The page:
Tensioning System

I have a request to upgrade a couple of machines that I designed and built a few years ago that winds polyester tape onto a drum under
controlled tension. The machine has a motorized mandrel that turns a metal drum. A tool platform travels back and forth down the axis controlled so that there is a set ratio of mandrel turns/platform motion. The purpose of the winder is to evenly wrap tape under a controlled tension over top of a raw rubber sheet on the drum. The drum is placed into an autoclave where the rubber is cured. The tape shrinks as the temp/humidity changes. This ensures the rubber cures with no voids.
The existing tensioning system consists of assembly where the 3" wide tape feeds around a 6" rubber roller, through some idler pulleys to the mandrel. The rubber roller is attached to a disc brake. Varying the air pressure to the break pads adjusts tension. The roll of tape has a pretensioner to keep the tape from slipping on the rubber roller.
This system does not work properly and there is a lot of hysteresis in the disc brake. I am thinking of using a DC regen motor in torque mode to pull against the tape. The problems I can see with trying this is that the motor will be continuously running in "brake mode" and heat dissipation will be a big issue. The system will have to supply up to 1000 lbs tension at up to 10 ft/sec.
I'm trying to offer options to the user and this is one possibility I thought of. I will be talking to drive manufacture about this.
I thought someone here may have some alternates to suggest and/or systems on the market that they have used before.
What say yea?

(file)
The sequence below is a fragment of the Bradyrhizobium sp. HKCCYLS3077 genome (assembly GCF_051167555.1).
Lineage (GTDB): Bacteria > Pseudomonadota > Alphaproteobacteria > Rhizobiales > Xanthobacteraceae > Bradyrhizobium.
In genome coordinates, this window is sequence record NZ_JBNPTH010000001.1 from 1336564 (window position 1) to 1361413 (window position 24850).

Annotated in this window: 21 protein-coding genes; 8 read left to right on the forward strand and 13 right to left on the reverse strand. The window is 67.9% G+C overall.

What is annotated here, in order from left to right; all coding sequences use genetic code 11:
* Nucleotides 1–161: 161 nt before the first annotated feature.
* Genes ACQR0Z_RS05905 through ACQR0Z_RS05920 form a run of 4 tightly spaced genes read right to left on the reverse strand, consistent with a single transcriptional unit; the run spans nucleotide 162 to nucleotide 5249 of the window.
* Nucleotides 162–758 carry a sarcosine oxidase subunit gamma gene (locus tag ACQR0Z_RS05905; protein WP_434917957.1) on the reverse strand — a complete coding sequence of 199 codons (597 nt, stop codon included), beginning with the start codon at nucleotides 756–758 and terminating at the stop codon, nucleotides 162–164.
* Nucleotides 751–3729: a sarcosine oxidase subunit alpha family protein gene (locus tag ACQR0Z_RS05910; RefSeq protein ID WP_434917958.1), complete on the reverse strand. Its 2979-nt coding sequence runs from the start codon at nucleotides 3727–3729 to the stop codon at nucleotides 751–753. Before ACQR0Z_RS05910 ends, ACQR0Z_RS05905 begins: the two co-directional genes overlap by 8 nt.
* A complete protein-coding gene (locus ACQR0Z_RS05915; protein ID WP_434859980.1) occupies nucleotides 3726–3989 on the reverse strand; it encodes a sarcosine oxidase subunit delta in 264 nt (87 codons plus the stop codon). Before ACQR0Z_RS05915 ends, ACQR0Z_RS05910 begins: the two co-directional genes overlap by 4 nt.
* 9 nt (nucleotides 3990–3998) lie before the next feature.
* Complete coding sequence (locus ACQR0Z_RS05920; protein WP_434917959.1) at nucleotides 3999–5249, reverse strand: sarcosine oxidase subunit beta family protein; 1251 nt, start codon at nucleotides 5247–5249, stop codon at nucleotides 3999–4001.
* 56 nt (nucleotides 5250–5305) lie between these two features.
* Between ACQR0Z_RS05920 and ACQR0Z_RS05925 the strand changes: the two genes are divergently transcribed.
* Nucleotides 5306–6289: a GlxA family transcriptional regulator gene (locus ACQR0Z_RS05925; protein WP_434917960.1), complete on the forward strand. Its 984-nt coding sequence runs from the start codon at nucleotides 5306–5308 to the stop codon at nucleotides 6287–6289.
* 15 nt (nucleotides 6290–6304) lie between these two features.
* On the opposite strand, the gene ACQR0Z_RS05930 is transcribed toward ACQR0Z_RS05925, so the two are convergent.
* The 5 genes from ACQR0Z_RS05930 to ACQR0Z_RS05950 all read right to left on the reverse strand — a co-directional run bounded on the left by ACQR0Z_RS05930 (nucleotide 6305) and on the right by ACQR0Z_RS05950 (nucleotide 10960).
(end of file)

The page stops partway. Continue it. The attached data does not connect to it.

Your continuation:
Be well,
HoP
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ABB ACS600 variable speed drives have an "option program" to do this out-of-the-box pretty much - using an ordinary AC induction motor and not a more expensive DC one. You could google for the application notes..
HTH, Cameron:-)
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On Thu, 27 Oct 2005 18:00:09 +1000, "Cameron Dorrough"

I'll take a look. Thanks
Be well,
HoP
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On Thu, 27 Oct 2005 18:00:09 +1000, "Cameron Dorrough"

After digging into the details this looks like it is going to work out pretty well. It saved me a lot of looking. Thanks a lot.
Be well,
HoP
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proclaimed to the world:

a
You're welcome.
Cameron:-)
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HoPpeR trading at 1492 wrote:

And just size the motor for the heat dissipation, or run the motor in parallel with a rotary damper (something like an automotive torque converter comes to mind, if the speeds work out right).
--

Tim Wescott
Wescott Design Services
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